In the Wild West, when a cowboy passed away while doing his job, whether herding cattle, branding a steer or engaging in a gunfight, the popular saying was that he "died with his boots on." The adage applies as well to renowned alto saxophonist Bud Shank
, who recorded what was to be his final album, Fascinating Rhythms
, at the Jazz Bakery in Culver City, CA on January 29-31, 2009less than three months before his passing at age eighty-two after a long battle with emphysema. As it turns out, Shank not only had his boots on, he had them specially polished for the occasion.
There's no hint of Shank's illness here, only sublime music by one of the masters of his instrument leading a blue-ribbon quartet in front of a hip and appreciative audience. From the opening measures of his original bossa, "Chicane," it's clear that Shank is at the top of his game, as are the members of his regular working unit, pianist Bill Mays, bassist Bob Magnusson and drummer Joe La Barbera. Together they traverse a variety of rhythmic paths, each of which is absorbing in its own way and always sagaciously underlined by Shank's indomitable alto. Mays provides a second stalwart solo voice, persuasive throughout and especially so on Cole Porter's "Night and Day" and his breathtaking duet with Shank on "Lover Man."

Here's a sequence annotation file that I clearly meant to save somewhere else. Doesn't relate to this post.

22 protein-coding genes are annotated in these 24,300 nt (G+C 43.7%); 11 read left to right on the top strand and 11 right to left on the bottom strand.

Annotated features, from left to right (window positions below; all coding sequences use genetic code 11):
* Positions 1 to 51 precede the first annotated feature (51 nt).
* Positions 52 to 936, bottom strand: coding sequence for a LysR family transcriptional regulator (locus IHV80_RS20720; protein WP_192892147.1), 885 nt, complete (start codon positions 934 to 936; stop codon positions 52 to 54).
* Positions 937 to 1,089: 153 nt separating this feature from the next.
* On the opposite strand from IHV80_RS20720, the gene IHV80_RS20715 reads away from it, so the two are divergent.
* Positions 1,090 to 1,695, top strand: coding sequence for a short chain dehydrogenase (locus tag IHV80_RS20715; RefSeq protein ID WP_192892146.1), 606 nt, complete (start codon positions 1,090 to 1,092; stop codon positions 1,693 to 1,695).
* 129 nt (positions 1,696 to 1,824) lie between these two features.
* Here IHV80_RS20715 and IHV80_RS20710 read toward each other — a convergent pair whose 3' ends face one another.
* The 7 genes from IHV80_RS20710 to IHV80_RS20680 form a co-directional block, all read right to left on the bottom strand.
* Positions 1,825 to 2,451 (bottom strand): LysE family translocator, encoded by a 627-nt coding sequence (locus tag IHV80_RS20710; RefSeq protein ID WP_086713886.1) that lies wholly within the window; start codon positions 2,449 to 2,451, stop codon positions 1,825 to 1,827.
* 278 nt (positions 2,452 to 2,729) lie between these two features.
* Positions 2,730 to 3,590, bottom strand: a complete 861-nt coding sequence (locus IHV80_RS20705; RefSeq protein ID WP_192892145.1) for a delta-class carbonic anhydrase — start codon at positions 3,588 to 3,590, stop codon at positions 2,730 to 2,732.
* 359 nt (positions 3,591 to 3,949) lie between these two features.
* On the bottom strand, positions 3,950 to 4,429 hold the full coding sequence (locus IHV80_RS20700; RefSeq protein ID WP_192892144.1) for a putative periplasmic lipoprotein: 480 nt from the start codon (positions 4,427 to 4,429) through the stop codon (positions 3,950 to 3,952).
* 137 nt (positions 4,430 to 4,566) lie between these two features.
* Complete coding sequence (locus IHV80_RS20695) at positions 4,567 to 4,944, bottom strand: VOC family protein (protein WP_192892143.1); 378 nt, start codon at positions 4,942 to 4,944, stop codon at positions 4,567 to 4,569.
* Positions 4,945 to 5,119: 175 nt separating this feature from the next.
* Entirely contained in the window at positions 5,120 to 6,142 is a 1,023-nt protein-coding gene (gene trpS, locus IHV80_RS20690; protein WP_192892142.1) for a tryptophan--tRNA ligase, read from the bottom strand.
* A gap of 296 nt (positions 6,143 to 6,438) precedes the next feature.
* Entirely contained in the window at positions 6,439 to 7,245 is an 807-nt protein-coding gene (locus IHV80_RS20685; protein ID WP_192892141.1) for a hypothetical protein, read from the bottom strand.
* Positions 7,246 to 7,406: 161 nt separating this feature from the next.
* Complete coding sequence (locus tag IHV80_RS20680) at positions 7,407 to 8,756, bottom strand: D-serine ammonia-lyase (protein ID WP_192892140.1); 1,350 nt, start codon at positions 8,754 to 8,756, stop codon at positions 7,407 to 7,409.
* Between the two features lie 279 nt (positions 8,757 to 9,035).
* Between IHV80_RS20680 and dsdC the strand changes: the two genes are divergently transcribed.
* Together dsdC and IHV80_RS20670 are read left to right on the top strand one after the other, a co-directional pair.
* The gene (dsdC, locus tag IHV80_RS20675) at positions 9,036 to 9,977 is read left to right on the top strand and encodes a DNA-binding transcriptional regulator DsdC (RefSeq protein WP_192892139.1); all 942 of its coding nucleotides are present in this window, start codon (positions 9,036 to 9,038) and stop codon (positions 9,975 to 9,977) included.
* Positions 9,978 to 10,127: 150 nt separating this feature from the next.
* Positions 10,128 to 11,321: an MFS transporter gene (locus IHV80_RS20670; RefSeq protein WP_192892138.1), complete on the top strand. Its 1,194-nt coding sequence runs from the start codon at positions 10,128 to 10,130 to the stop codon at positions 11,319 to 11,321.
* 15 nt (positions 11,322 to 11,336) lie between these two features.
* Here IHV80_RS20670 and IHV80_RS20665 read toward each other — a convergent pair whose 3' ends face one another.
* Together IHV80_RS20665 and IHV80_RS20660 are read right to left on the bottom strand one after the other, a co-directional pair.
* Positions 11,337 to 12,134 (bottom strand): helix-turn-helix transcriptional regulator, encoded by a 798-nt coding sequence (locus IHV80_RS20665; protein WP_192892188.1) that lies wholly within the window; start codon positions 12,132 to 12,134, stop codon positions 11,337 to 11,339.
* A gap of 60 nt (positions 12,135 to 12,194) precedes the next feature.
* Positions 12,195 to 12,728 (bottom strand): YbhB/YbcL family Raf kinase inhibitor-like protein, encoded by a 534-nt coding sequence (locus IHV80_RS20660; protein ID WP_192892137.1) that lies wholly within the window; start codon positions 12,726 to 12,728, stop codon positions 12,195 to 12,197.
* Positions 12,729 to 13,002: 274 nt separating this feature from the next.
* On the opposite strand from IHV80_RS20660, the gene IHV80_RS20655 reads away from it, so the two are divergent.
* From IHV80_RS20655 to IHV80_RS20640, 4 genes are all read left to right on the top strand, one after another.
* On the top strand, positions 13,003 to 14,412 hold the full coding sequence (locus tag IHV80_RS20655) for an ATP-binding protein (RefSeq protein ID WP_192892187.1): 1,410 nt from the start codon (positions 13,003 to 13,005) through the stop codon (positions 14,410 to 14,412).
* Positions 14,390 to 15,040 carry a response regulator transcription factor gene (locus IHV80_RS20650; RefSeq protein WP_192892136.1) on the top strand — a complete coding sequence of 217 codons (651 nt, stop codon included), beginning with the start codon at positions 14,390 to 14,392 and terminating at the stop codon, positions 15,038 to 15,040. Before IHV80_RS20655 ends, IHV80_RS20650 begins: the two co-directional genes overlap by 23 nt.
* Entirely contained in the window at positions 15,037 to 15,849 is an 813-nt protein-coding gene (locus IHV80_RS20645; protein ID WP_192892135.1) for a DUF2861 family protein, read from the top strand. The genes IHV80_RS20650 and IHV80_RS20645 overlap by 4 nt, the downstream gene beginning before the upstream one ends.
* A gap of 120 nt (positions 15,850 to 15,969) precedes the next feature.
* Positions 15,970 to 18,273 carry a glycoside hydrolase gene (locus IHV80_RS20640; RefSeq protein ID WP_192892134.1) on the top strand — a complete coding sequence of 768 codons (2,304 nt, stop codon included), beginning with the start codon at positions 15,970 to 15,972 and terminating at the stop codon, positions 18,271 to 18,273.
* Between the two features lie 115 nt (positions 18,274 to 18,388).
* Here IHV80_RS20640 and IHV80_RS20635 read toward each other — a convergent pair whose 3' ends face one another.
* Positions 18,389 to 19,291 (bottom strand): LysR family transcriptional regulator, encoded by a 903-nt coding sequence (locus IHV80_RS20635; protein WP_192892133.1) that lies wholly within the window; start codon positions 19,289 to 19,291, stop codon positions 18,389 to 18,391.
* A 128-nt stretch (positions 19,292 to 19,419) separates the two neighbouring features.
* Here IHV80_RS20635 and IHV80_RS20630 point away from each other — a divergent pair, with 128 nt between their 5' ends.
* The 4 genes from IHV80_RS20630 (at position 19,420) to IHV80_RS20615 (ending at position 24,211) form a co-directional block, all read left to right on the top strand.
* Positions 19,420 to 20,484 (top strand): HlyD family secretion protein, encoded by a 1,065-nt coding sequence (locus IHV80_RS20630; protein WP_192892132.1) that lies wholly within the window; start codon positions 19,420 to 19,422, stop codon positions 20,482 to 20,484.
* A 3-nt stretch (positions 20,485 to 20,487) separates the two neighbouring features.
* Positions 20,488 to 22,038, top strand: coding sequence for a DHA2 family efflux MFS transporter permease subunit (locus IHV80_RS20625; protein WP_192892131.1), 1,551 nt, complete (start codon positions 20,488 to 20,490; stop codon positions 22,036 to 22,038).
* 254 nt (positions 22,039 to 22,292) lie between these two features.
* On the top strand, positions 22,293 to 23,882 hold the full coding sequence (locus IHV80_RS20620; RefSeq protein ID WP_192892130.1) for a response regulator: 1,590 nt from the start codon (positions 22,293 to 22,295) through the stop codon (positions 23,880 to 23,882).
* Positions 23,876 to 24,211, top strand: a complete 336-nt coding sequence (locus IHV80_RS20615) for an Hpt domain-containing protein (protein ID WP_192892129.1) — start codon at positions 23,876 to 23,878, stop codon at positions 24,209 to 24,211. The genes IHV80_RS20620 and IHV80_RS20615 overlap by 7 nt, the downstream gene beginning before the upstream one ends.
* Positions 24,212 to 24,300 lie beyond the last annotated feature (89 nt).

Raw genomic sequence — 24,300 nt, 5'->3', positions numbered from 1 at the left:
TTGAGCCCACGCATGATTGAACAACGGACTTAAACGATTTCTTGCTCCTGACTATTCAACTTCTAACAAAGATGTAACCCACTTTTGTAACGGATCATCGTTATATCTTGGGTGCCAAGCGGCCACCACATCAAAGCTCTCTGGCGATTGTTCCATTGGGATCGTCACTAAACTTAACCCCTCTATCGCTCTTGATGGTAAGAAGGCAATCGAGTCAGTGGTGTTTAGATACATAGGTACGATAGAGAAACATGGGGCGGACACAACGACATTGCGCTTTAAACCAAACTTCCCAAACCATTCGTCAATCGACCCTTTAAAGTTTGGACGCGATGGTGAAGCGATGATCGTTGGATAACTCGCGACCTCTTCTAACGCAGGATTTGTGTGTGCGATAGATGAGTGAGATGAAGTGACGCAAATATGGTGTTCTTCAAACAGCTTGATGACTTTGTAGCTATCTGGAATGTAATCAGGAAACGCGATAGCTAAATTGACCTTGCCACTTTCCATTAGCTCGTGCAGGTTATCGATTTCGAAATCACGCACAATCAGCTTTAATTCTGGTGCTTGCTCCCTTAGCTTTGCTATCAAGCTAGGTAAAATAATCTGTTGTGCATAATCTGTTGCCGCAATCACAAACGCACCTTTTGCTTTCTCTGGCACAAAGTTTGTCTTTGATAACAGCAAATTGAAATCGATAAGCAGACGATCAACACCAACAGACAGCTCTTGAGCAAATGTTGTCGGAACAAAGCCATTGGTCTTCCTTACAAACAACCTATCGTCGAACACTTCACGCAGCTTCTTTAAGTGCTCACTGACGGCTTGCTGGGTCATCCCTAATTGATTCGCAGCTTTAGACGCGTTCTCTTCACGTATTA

There's a second bossa, "Lotus Bud," written for Shank in 1954 by Shorty Rogers as a flute showcase. It's coupled with Antonio Carlos Jobim's "No More Blues," played in a more straight-ahead manner. Besides the tunes already noted, the quartet enriches the standards "Fascinating Rhythm" and "Over the Rainbow," Thelonious Monk's quirky "In Walked Bud" (written for Bud Powell) and Dizzy Gillespie's fiery "Manteca." Even though Shank's name is on the marquee, this is a group effort all the way, and his teammates comprise as harmonious a rhythm section as one could desire.
In his early years on the West Coast, Shank was known as much for the beauty of his tone on alto as for his singular improvisational talents. While the tone underwent a number of changes as time passed, evolving from beauteous to granular, Shank's potency as an improviser grew ever sharper and more emphatic, as can readily be heard on Fascinating Rhythms. Marveling at his intensity and enthusiasm, one would never surmise that Shank was ill, let alone an octogenarian. Brushing aside any such concerns, he gave the music he loved all he had to offer, and almost literally "died with his boots on" (in fact, he was recording again in Los Angeles the day before he passed away). And what a marvelous legacy he has entrusted to those who are now here and others yet to come. Fascinating, yes, and rhythmic as well.